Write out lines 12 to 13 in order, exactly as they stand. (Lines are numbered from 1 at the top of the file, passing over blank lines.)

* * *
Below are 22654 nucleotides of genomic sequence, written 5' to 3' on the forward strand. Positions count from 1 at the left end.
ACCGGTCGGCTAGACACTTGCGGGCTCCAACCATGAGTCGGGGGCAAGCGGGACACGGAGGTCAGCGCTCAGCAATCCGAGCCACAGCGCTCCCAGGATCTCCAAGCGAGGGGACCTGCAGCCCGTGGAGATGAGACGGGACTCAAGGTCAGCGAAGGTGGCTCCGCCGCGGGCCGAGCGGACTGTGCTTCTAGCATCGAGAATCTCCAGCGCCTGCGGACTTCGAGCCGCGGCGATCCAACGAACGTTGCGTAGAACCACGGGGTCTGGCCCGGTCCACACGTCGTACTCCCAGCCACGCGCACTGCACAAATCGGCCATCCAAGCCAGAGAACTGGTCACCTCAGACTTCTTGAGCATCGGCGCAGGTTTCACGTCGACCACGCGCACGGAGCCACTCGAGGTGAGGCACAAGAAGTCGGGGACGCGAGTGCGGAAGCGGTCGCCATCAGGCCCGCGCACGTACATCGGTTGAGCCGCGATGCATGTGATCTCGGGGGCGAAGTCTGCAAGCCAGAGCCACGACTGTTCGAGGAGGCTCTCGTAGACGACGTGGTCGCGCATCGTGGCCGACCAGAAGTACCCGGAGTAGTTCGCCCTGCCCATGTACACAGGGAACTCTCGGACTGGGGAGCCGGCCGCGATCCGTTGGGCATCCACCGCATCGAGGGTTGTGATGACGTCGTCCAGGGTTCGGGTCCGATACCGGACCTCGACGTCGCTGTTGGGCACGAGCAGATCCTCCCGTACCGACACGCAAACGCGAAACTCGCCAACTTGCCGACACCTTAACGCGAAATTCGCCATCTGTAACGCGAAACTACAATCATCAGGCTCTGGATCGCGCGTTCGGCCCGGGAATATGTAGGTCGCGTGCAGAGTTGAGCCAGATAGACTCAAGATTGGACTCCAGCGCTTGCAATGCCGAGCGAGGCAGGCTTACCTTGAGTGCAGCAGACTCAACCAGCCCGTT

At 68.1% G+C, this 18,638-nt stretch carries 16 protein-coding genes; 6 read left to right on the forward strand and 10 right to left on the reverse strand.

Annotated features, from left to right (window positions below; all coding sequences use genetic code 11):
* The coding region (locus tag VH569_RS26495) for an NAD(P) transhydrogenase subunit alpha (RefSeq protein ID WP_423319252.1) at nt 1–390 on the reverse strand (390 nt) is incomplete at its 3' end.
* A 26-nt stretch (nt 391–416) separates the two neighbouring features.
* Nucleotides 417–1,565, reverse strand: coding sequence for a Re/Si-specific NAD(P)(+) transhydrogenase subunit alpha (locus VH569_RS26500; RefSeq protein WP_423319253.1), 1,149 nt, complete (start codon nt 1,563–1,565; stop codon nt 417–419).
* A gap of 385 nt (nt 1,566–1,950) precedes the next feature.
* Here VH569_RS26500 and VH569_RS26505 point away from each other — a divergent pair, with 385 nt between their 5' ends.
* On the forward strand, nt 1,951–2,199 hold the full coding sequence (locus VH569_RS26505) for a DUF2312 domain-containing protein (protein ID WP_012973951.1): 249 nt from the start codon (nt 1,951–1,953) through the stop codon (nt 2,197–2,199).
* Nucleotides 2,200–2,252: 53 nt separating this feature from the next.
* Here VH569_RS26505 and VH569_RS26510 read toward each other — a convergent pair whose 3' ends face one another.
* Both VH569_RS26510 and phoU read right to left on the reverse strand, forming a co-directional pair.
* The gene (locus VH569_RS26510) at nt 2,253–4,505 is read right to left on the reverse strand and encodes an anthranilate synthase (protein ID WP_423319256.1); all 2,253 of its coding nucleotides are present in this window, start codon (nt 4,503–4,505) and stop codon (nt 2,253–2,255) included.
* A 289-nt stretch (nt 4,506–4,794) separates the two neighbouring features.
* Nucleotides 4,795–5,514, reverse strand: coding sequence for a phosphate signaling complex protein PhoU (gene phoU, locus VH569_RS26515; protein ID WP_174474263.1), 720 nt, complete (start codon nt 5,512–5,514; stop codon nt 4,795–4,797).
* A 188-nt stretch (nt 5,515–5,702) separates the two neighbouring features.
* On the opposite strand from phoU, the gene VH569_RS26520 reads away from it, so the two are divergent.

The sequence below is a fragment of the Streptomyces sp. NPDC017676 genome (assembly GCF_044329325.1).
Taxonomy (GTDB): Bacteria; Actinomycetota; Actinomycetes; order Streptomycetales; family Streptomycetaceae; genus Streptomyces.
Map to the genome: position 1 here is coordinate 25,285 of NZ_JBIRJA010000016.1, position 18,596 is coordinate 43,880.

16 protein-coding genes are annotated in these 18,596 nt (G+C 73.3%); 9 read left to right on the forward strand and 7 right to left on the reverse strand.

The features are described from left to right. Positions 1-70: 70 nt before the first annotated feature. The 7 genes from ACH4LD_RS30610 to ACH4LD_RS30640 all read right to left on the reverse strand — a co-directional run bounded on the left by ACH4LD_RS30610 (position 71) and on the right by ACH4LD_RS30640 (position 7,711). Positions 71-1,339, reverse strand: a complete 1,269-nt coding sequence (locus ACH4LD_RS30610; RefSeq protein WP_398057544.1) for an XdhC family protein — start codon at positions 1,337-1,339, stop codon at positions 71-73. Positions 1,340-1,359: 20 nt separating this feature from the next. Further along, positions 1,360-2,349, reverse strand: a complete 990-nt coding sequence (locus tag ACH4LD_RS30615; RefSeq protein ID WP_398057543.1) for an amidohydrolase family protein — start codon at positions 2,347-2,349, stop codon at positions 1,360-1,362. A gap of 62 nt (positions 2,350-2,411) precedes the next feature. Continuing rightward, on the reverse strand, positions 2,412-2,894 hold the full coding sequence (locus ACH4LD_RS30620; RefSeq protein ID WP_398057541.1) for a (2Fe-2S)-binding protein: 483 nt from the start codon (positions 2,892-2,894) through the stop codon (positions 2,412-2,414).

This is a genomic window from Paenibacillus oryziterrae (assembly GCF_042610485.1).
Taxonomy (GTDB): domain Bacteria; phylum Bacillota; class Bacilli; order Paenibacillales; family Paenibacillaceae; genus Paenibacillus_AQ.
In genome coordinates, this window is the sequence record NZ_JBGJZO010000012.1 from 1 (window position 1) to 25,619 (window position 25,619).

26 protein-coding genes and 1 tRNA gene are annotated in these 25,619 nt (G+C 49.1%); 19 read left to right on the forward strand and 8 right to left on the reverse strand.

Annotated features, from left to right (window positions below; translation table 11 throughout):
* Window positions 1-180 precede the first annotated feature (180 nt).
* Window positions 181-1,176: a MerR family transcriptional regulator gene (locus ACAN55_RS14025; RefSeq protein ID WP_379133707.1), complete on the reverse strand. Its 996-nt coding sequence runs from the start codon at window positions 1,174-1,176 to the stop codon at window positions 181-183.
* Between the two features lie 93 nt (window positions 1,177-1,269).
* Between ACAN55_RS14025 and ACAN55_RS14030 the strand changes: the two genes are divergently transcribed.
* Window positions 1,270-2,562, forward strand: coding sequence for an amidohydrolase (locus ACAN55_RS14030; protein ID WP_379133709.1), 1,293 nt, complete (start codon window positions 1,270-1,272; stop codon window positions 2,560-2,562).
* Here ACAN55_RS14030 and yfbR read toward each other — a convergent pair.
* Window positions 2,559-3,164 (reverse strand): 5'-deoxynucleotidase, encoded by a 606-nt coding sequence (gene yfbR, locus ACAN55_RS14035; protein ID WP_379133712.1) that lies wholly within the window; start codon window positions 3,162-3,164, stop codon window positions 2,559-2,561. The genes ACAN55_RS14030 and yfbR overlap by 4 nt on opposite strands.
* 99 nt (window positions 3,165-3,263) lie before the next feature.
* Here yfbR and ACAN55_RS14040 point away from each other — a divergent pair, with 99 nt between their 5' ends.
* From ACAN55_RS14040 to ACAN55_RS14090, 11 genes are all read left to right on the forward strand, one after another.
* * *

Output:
* Here VH569_RS26505 and VH569_RS26510 read toward each other — a convergent pair whose 3' ends face one another.
* Both VH569_RS26510 and phoU read right to left on the reverse strand, forming a co-directional pair.